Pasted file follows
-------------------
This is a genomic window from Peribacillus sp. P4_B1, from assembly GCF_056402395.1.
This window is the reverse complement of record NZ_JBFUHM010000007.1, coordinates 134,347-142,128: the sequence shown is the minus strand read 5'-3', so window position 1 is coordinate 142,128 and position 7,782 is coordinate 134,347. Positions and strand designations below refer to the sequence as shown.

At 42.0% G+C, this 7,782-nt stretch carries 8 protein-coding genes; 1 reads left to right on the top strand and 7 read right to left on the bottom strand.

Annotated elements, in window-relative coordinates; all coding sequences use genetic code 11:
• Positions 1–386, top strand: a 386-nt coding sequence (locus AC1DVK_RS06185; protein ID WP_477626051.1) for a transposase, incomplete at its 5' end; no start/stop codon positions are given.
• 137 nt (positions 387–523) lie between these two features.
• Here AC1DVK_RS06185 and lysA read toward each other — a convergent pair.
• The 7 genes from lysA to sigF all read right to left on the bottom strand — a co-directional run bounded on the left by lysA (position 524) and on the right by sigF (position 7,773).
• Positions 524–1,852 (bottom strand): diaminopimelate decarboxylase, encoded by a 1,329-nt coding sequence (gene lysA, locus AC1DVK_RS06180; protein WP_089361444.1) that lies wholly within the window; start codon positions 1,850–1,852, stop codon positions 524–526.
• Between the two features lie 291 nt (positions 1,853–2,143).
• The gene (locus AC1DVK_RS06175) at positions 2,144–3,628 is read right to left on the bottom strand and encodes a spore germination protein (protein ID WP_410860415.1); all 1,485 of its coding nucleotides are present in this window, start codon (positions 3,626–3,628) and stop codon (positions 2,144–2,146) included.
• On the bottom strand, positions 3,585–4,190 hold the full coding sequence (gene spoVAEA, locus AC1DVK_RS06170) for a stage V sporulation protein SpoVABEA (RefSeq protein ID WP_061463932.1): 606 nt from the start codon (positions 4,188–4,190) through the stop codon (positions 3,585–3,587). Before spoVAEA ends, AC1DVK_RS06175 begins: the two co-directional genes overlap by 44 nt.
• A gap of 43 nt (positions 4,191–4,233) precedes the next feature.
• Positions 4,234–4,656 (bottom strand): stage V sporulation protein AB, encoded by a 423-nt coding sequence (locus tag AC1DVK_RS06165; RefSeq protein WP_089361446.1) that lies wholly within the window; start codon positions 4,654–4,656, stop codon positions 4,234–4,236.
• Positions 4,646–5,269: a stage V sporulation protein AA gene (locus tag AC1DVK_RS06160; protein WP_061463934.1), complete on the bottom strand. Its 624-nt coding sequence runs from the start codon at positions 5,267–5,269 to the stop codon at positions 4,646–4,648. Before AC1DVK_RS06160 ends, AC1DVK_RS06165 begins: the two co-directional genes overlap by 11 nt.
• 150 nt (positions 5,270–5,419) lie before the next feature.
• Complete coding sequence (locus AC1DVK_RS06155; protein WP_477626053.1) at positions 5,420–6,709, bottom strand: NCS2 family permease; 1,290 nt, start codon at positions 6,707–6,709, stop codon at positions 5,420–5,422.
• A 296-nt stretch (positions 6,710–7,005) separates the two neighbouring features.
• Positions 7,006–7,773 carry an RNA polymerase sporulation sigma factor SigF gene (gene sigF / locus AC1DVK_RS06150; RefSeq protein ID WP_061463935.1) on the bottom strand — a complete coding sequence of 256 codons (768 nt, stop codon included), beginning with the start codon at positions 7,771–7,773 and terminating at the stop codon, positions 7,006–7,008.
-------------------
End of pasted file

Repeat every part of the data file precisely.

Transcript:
This is a genomic window from Peribacillus sp. P4_B1, from assembly GCF_056402395.1.
This window is the reverse complement of record NZ_JBFUHM010000007.1, coordinates 134,347-142,128: the sequence shown is the minus strand read 5'-3', so window position 1 is coordinate 142,128 and position 7,782 is coordinate 134,347. Positions and strand designations below refer to the sequence as shown.

At 42.0% G+C, this 7,782-nt stretch carries 8 protein-coding genes; 1 reads left to right on the top strand and 7 read right to left on the bottom strand.

Annotated elements, in window-relative coordinates; all coding sequences use genetic code 11:
• Positions 1–386, top strand: a 386-nt coding sequence (locus AC1DVK_RS06185; protein ID WP_477626051.1) for a transposase, incomplete at its 5' end; no start/stop codon positions are given.
• 137 nt (positions 387–523) lie between these two features.
• Here AC1DVK_RS06185 and lysA read toward each other — a convergent pair.
• The 7 genes from lysA to sigF all read right to left on the bottom strand — a co-directional run bounded on the left by lysA (position 524) and on the right by sigF (position 7,773).
• Positions 524–1,852 (bottom strand): diaminopimelate decarboxylase, encoded by a 1,329-nt coding sequence (gene lysA, locus AC1DVK_RS06180; protein WP_089361444.1) that lies wholly within the window; start codon positions 1,850–1,852, stop codon positions 524–526.
• Between the two features lie 291 nt (positions 1,853–2,143).
• The gene (locus AC1DVK_RS06175) at positions 2,144–3,628 is read right to left on the bottom strand and encodes a spore germination protein (protein ID WP_410860415.1); all 1,485 of its coding nucleotides are present in this window, start codon (positions 3,626–3,628) and stop codon (positions 2,144–2,146) included.
• On the bottom strand, positions 3,585–4,190 hold the full coding sequence (gene spoVAEA, locus AC1DVK_RS06170) for a stage V sporulation protein SpoVABEA (RefSeq protein ID WP_061463932.1): 606 nt from the start codon (positions 4,188–4,190) through the stop codon (positions 3,585–3,587). Before spoVAEA ends, AC1DVK_RS06175 begins: the two co-directional genes overlap by 44 nt.
• A gap of 43 nt (positions 4,191–4,233) precedes the next feature.
• Positions 4,234–4,656 (bottom strand): stage V sporulation protein AB, encoded by a 423-nt coding sequence (locus tag AC1DVK_RS06165; RefSeq protein WP_089361446.1) that lies wholly within the window; start codon positions 4,654–4,656, stop codon positions 4,234–4,236.
• Positions 4,646–5,269: a stage V sporulation protein AA gene (locus tag AC1DVK_RS06160; protein WP_061463934.1), complete on the bottom strand. Its 624-nt coding sequence runs from the start codon at positions 5,267–5,269 to the stop codon at positions 4,646–4,648. Before AC1DVK_RS06160 ends, AC1DVK_RS06165 begins: the two co-directional genes overlap by 11 nt.
• 150 nt (positions 5,270–5,419) lie before the next feature.
• Complete coding sequence (locus AC1DVK_RS06155; protein WP_477626053.1) at positions 5,420–6,709, bottom strand: NCS2 family permease; 1,290 nt, start codon at positions 6,707–6,709, stop codon at positions 5,420–5,422.
• A 296-nt stretch (positions 6,710–7,005) separates the two neighbouring features.
• Positions 7,006–7,773 carry an RNA polymerase sporulation sigma factor SigF gene (gene sigF / locus AC1DVK_RS06150; RefSeq protein ID WP_061463935.1) on the bottom strand — a complete coding sequence of 256 codons (768 nt, stop codon included), beginning with the start codon at positions 7,771–7,773 and terminating at the stop codon, positions 7,006–7,008.